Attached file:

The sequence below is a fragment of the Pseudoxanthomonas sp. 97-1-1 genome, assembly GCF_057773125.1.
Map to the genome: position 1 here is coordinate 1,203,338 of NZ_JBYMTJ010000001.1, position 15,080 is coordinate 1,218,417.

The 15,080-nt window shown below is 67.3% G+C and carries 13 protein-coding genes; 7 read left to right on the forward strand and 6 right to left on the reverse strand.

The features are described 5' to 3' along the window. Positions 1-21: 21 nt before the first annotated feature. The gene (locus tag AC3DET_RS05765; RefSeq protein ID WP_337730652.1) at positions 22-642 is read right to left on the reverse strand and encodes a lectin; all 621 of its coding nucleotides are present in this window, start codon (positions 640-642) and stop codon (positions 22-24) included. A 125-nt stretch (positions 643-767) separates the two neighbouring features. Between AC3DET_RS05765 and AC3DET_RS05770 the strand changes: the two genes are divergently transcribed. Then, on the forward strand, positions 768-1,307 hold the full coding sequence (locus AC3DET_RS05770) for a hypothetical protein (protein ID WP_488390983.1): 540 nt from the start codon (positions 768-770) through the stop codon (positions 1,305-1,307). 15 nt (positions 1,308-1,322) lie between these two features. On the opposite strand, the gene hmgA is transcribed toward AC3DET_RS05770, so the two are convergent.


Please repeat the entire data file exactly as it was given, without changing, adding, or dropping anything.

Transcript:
The sequence below is a fragment of the Pseudoxanthomonas sp. 97-1-1 genome, assembly GCF_057773125.1.
Map to the genome: position 1 here is coordinate 1,203,338 of NZ_JBYMTJ010000001.1, position 15,080 is coordinate 1,218,417.

The 15,080-nt window shown below is 67.3% G+C and carries 13 protein-coding genes; 7 read left to right on the forward strand and 6 right to left on the reverse strand.

The features are described 5' to 3' along the window. Positions 1-21: 21 nt before the first annotated feature. The gene (locus tag AC3DET_RS05765; RefSeq protein ID WP_337730652.1) at positions 22-642 is read right to left on the reverse strand and encodes a lectin; all 621 of its coding nucleotides are present in this window, start codon (positions 640-642) and stop codon (positions 22-24) included. A 125-nt stretch (positions 643-767) separates the two neighbouring features. Between AC3DET_RS05765 and AC3DET_RS05770 the strand changes: the two genes are divergently transcribed. Then, on the forward strand, positions 768-1,307 hold the full coding sequence (locus AC3DET_RS05770) for a hypothetical protein (protein ID WP_488390983.1): 540 nt from the start codon (positions 768-770) through the stop codon (positions 1,305-1,307). 15 nt (positions 1,308-1,322) lie between these two features. On the opposite strand, the gene hmgA is transcribed toward AC3DET_RS05770, so the two are convergent.